It could be argued that this ship has already sailed with recent changes to the park and a steady injection of characters. It could also argued that with Mermaid Lagoon, Tokyo DisneySea has always had a character element.
To me, Mermaid Lagoon felt like a concession to provide an area for families with small children, and it’s self-contained nature isolated it from the rest of Tokyo DisneySea. This is the park’s largest expansion ever, and will fundamentally alter DisneySea. This will be the park’s main draw, and is effectively New New Fantasyland.
In fact, this new port is actually closer in proximity to New Fantasyland at Tokyo Disneyland than it is most of Tokyo DisneySea. This raises interesting questions about whether the new port will bridge the gap between the two parks and have its own entrance. Presumably, the hotel will have an entrance into the new land (as does Hotel MiraCosta), but will the hotel also have an entrance into Tokyo Disneyland?
We’re also wondering whether there will be a general public entrance into Disney Fantasy Springs, or a way to park hop between the Beauty and the Beast mini-land and this port in Tokyo DisneySea. Logistically and in terms of crowd control, we don’t know to what extent this is possible–or even desired–but it has certainly worked well (and been a lucrative way to upsell guests into park-to-park tickets) for Universal Orlando.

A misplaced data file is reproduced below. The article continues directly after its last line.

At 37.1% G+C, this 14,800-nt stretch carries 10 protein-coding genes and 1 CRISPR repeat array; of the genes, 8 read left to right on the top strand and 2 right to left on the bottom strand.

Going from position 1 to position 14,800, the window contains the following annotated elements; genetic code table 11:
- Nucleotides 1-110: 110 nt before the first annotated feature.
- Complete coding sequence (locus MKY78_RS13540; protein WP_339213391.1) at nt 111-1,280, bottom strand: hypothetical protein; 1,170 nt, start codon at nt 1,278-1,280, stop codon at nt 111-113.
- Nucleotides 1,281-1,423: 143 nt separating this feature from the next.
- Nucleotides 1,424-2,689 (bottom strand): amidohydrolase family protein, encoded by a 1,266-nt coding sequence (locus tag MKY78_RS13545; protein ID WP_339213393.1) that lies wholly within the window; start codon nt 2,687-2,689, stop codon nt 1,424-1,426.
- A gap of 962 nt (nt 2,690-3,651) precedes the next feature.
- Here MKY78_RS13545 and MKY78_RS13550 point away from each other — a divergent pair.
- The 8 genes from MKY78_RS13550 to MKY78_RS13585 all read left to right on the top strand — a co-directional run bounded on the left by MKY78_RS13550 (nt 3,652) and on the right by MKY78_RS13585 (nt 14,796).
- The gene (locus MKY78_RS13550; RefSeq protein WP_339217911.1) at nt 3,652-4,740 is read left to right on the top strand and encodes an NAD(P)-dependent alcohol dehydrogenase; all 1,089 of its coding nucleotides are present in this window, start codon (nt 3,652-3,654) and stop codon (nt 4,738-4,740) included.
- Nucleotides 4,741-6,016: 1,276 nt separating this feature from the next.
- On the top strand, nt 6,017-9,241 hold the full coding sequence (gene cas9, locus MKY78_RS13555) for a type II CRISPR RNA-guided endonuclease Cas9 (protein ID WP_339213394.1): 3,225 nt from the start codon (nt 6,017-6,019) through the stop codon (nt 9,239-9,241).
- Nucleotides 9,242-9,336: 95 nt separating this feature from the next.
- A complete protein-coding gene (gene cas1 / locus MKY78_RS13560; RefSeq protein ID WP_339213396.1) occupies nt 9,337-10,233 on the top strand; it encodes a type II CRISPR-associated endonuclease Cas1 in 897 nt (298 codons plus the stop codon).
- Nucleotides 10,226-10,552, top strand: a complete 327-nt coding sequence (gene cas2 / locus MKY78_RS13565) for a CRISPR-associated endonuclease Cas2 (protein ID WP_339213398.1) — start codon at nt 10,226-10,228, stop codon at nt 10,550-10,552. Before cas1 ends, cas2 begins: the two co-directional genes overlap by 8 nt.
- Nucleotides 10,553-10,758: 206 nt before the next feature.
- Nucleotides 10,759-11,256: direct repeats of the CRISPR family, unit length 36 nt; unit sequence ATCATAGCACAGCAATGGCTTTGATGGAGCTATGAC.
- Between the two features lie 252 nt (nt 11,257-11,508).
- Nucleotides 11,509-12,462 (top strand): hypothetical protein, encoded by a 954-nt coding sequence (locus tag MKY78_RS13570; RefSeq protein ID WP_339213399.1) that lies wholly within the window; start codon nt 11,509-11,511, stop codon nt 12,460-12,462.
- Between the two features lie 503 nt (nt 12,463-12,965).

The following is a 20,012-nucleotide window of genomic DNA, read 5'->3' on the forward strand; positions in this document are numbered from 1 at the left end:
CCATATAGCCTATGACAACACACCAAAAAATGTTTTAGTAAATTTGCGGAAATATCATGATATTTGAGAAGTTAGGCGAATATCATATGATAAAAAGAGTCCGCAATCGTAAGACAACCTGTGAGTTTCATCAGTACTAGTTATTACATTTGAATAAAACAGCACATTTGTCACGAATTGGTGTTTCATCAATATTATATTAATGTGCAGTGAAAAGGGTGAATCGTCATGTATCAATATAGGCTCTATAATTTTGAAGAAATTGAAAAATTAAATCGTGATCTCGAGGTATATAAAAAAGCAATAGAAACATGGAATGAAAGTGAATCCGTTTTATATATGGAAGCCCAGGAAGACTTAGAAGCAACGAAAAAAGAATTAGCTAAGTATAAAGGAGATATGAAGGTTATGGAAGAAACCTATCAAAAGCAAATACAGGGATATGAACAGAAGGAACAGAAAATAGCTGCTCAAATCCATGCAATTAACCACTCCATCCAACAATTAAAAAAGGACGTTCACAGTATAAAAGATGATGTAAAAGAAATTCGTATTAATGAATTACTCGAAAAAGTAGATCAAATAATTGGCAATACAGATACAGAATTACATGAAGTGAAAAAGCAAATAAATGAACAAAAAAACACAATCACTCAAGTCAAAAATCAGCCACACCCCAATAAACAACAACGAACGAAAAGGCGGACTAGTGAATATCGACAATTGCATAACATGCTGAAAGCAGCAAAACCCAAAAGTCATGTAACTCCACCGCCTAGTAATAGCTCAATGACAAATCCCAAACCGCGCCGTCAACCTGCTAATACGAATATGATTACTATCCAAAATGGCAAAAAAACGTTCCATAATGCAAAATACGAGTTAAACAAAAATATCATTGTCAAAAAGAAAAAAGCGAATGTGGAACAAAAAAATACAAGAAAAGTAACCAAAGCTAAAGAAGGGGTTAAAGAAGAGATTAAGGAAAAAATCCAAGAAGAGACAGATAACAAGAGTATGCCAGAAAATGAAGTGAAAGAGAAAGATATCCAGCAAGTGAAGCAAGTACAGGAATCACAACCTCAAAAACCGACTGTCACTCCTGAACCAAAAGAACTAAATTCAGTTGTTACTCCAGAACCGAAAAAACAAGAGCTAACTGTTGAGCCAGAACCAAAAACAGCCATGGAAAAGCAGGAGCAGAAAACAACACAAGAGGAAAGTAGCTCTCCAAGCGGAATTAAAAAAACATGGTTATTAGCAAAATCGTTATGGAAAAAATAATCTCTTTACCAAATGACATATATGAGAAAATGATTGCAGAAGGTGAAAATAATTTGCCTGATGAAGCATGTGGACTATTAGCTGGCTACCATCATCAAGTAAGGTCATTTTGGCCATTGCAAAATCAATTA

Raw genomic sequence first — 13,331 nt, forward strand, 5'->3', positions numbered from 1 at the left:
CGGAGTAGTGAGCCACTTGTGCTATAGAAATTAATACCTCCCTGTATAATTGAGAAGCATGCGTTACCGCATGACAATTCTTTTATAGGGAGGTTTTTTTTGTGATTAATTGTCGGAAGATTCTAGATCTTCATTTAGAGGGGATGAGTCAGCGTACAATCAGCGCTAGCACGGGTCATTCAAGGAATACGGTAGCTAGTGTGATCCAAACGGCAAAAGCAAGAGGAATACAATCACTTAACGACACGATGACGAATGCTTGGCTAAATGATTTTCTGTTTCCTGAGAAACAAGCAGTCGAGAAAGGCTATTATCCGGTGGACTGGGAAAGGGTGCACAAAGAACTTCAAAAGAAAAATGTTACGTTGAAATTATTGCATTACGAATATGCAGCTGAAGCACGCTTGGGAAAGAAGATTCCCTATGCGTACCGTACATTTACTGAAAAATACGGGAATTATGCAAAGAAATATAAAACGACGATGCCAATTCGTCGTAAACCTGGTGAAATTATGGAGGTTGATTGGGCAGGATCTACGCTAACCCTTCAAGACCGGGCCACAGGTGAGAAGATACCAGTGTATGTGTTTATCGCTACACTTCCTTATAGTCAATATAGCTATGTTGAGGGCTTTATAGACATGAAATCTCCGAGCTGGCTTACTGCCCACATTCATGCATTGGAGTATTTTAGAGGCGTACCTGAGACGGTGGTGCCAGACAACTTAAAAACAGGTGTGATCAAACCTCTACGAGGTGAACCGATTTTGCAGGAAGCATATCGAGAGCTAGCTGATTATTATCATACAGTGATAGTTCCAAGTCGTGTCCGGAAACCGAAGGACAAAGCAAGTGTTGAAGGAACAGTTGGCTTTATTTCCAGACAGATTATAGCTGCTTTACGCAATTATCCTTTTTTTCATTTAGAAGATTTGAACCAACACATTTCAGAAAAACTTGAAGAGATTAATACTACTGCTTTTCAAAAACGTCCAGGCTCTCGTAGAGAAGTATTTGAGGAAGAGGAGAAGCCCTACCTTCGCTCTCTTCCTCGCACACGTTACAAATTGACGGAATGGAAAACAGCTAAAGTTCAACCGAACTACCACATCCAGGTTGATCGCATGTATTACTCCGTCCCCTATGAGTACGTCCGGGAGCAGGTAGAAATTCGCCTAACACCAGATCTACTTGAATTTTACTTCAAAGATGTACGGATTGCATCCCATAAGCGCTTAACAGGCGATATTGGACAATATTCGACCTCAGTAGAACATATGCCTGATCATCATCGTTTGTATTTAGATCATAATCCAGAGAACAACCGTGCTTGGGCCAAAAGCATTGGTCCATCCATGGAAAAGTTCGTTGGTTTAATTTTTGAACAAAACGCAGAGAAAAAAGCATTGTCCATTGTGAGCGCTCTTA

Moreover, getting to this new port from Tokyo DisneySea’s existing park entrance will be a serious hike. There’s a reason Indiana Jones Adventure is a walk-on for the first hour of operation–it’s over one mile into the park! If there’s no separate entrance for Disney Fantasy Springs, the rope drop dash might need to be renamed as the ‘rope drop 5k. (Scratch that, then runDisney will want to turn it into a virtual event and charge us a fee). Running to these new attractions will be something of an endurance test first thing in the morning.